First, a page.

China’s mobile market is notoriously difficult to penetrate. Case in point: right now, nine of the country’s top ten highest-grossing iPhone apps come from Chinese developers. But in February, an app from Brazilian developer Movile called PlayKids managed to crack the top 5 grossing list in the “kids” category. How did a foreign entertainment and education app start raking in downloads and cash in the Middle Kingdom? I spoke with PlayKids head of global expansion Eduardo Henrique to find out.

License the right content

First and foremost is licensing local content. Henrique called this “the most important adaptation.” “All content that you see on PlayKids is different country by country,” he said, “because we bring in local content to adapt the platform for the local market.” That might seem obvious, but which content will appeal to Chinese kids isn’t always clear, and it’s easy to fall into the trap of offering only foreign content and marketing the app as one of the billion other “English learning” educational apps out there.

To find the right content, PlayKids did its research and came across Chinese content provider Beva. Beva was perfect for PlayKids, Henrique says. “Their content is very focused on kids under five, [which] is our target,” he told me, “and they’re a huge success in China.” Beva’s 20-billion-plus views across China’s streaming platforms convinced PlayKids that they were the right content provider to partner with, so the company licensed a lot of Beva’s content. The result, as PlayKids’s app rankings bear out, have been very well received.

Translate your content and your marketing

Wholesale translation into the local language is another important step, according to Henrique, and that doesn’t necessarily mean going word-for-word. All of the app’s spoken audio was re-recorded in Chinese; no corners were cut. But PlayKids also came up with a Chinese-language description and screenshots for the Chinese app store, and these marketing materials aren’t just translations of the English app store content. “The [Chinese] description is totally different,” Henrique said, because it places more emphasis on the importance of educational entertainment and the educational activities in the app. That’s hugely important, he said, because the app description and screenshots on the app store are usually the first thing your users see. PlayKids hired local experts and did focus groups to figure out what sort of marketing appealed most to Chinese parents.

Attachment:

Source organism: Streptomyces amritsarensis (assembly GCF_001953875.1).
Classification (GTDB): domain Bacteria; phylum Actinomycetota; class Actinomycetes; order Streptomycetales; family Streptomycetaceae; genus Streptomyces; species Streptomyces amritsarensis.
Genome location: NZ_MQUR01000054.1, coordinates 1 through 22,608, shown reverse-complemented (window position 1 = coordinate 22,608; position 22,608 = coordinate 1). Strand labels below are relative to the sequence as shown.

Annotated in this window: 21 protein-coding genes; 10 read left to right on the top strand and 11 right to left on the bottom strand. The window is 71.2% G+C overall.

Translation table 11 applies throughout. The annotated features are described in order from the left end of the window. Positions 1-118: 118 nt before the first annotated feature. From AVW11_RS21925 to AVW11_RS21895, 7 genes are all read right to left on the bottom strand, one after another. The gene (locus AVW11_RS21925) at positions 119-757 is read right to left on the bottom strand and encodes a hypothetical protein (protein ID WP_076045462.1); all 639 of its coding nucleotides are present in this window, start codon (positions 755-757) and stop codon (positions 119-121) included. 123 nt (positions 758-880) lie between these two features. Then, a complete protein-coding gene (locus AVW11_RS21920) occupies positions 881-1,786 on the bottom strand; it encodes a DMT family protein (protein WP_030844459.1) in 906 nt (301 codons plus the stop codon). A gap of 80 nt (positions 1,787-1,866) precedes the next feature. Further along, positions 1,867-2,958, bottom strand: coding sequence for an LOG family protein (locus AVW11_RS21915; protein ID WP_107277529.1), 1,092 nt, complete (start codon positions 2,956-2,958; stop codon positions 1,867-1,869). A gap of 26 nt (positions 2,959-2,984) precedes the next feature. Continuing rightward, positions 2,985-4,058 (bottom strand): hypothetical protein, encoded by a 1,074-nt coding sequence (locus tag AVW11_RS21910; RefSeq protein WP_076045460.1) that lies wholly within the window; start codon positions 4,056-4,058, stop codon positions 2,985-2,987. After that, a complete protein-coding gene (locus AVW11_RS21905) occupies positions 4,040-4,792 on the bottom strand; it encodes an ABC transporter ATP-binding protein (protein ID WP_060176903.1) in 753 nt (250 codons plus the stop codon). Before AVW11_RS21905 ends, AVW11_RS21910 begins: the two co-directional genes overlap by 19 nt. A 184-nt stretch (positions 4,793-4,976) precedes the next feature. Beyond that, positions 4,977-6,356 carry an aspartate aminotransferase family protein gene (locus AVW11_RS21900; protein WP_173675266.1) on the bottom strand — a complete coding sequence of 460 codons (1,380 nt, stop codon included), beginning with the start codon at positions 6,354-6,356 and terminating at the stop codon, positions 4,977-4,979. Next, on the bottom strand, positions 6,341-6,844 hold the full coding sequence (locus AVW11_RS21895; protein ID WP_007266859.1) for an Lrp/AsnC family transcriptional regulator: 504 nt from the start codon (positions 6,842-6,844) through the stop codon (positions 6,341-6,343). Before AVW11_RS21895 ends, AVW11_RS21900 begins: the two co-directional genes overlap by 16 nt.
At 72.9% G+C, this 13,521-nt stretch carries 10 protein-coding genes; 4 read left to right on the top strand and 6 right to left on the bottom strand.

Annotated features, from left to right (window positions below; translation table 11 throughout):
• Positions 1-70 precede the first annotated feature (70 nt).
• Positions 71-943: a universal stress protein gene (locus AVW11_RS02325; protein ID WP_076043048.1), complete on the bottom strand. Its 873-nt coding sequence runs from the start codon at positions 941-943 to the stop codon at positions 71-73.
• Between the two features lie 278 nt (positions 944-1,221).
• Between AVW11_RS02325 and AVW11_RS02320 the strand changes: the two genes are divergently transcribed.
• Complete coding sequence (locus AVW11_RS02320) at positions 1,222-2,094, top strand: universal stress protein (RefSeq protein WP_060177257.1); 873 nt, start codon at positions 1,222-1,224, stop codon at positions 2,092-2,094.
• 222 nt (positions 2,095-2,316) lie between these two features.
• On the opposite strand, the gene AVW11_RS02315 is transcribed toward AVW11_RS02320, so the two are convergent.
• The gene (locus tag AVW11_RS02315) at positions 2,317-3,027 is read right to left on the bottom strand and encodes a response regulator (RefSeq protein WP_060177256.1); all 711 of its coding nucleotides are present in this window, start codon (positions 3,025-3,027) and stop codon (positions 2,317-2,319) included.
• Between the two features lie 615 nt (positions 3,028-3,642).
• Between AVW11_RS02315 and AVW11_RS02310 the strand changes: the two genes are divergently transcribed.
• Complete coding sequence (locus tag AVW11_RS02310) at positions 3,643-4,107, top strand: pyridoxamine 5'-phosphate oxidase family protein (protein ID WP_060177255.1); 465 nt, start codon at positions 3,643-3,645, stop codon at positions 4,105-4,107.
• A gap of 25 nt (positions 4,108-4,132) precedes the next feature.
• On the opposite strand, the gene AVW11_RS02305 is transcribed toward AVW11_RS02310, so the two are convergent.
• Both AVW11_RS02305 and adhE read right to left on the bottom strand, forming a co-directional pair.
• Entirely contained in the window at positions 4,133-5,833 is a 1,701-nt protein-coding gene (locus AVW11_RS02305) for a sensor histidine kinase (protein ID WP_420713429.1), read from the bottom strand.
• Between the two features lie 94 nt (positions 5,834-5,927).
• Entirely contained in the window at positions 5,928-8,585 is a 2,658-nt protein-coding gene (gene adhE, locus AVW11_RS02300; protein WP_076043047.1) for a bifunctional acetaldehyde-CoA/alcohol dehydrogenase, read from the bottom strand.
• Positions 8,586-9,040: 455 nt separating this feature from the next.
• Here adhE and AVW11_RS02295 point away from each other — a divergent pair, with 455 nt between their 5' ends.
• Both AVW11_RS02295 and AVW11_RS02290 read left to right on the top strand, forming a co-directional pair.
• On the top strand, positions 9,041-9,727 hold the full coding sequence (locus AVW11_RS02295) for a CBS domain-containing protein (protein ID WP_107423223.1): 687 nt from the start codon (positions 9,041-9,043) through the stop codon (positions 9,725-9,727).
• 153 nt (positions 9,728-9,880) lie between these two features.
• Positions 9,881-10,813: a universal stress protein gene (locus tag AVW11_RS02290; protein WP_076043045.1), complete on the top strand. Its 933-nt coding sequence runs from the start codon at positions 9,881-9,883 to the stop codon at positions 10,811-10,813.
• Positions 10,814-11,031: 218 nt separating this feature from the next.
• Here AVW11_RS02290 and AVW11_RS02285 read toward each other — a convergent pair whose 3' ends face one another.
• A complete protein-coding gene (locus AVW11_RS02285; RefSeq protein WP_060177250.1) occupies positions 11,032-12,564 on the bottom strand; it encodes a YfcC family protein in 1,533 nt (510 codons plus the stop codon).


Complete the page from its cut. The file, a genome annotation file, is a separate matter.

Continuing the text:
PlayKids has also partnered with local ad networks including Tencent’s and Baidu’s, and Henrique said the app is also moving into Chinese social media. “In the West we use Facebook a lot, but we don’t have Facebook in China so we have to adapt the marketing to the local players.” That’s why PlayKids is setting up a WeChat account that will begin operation sometime this month.


Localize your culture

Another key to success: adapt to the local culture! PlayKids is a Netflix-like app that allows kids to watch episodes of various education kids shows, Henrique told me. But because young children can’t read, the app is navigated visually with a cute train: each boxcar attached to the train can be tapped to open up a show or educational game. But in honor of Chinese new year, PlayKids gave the app an (optional) visual overhaul for Chinese new year, complete with traditional colors, lions, dragons, lanterns, and fireworks. That may seem like a simple thing, but for children—who are often drawn to and comforted by the familiar—it’s a big deal.

Understand the differences, and move fast

I asked Henrique what he would recommend other app developers interested in China do if they want to enter the market. “My advice first is to understand the local differences,” he said. “So hire a Chinese country manager that will help you to plan how to localize the product. That’s mandatory.”

“The other advice is that you have to move fast,” Henrique continued. “In China, competitors are extremely agile […] You have to adapt fast and innovate fast because your competitors will copy you, and if they are more adapted to the local market you will lose the competition. So launch, iterate fast, launch new versions, listen to your users, and innovate fast.”

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